Articles like these are going to start showing up more over the next few months or maybe even years. USA Today (the place to go for the best laughs on the planet) just posted an article similar recently.

As Real Estate appraiser Johnathan Miller puts it “We seem to pile on the cheer leading when the market goes up and we pile on when the market falls”. Indeed. And this will get worse before it gets better. When the true numbers start coming out, sentiment will follow but with a lot more “leverage”.

Meanwhile homebuilding stocks have bounced back strongly from their lows. This is feeding the sentiment that home prices too will bottom very soon. Difference is though, stocks don’t work like houses. They’re liquid, can be sold at any moment and are usually bought with cash. Not Real Estate and not in a market that was basically offering homes for 0% down with adjustable-rate mortgages.

With home loaning organization willing to offer obscene loans with the intention of biting only the buyer in the case it defaults home buyers are beginning to realize that the stock market meltdown in 2000 wasn’t all that bad. At least you had a roof over your head.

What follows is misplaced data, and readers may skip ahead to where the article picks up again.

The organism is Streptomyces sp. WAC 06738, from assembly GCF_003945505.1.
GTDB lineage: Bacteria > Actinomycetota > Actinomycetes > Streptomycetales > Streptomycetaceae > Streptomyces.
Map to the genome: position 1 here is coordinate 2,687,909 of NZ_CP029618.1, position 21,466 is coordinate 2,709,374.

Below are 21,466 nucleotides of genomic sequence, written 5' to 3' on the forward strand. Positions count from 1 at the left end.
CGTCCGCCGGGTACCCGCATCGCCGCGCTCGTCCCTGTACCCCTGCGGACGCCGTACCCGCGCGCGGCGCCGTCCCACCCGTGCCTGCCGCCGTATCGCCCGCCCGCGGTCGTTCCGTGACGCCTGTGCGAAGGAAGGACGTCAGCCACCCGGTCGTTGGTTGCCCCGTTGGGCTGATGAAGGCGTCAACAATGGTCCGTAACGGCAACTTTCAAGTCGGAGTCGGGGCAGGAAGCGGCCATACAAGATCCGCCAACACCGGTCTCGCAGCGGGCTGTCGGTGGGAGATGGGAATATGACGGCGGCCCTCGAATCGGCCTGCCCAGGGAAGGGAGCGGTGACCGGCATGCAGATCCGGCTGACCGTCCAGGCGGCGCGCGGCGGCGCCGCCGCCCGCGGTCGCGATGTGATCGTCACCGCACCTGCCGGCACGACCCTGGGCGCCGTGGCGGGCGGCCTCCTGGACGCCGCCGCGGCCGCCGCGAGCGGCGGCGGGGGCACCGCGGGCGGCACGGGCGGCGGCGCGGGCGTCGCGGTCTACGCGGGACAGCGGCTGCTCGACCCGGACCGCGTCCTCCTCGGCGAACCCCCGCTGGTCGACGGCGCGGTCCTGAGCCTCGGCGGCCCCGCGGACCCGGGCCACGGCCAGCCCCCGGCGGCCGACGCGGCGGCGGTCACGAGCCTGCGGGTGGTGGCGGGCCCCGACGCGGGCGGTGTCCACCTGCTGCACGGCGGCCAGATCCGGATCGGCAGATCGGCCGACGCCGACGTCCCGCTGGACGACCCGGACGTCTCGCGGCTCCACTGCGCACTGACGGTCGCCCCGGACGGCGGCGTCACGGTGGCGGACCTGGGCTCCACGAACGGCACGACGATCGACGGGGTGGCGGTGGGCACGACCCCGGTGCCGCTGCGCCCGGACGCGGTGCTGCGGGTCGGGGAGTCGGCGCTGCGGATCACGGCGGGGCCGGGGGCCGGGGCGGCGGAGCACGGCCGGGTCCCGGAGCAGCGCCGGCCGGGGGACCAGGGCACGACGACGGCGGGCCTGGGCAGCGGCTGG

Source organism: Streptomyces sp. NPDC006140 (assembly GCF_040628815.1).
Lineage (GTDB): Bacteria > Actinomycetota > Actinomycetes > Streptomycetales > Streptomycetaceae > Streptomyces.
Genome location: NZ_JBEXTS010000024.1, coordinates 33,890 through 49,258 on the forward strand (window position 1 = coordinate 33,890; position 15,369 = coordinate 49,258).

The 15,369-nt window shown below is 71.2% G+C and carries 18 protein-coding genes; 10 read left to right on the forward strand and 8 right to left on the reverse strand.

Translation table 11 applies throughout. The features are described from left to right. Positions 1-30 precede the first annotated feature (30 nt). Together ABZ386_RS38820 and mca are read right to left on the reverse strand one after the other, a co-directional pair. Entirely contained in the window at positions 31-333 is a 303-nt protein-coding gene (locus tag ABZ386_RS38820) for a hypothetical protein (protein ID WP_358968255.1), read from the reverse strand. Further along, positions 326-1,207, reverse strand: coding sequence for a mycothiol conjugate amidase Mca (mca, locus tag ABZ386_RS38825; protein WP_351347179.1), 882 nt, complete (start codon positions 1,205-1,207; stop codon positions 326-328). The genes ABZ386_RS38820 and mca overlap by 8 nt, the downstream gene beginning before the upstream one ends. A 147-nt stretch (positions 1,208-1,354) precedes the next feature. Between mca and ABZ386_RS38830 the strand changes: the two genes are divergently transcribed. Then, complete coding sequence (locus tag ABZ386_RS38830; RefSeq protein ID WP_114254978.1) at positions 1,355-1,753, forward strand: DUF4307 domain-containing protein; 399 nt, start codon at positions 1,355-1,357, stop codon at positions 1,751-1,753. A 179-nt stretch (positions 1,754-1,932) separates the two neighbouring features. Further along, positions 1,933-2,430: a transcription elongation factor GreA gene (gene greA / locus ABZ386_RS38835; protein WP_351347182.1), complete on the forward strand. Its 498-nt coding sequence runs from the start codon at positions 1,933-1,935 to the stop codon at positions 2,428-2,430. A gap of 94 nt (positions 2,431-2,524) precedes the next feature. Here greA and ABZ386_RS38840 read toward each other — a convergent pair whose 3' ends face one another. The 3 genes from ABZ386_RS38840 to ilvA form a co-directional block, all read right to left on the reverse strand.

Payday or Mayday?

Just read an article from the New York Times – Wall Street Bonuses: So Much Money, So Few Ferraris

After a year of record profits, investment houses like Goldman Sachs, Lehman Brothers and Morgan Stanley are awarding bonuses as high as $60 million.

“We love hedge funds, they are our favorite people. They don’t feel like the money is real and they don’t mind spending it — they don’t mind going up by $500,000 or $1 million increments.”

“It was a terrible year. I am going to the movies with my bonus. By myself.” (Keyword: Terrible)

Sounds like a supply and demand issue. But “So much money”. Ok, so you take home a bonus of $10 million dollars, 20… 54! What’s the fun in everyone has a Ferrari?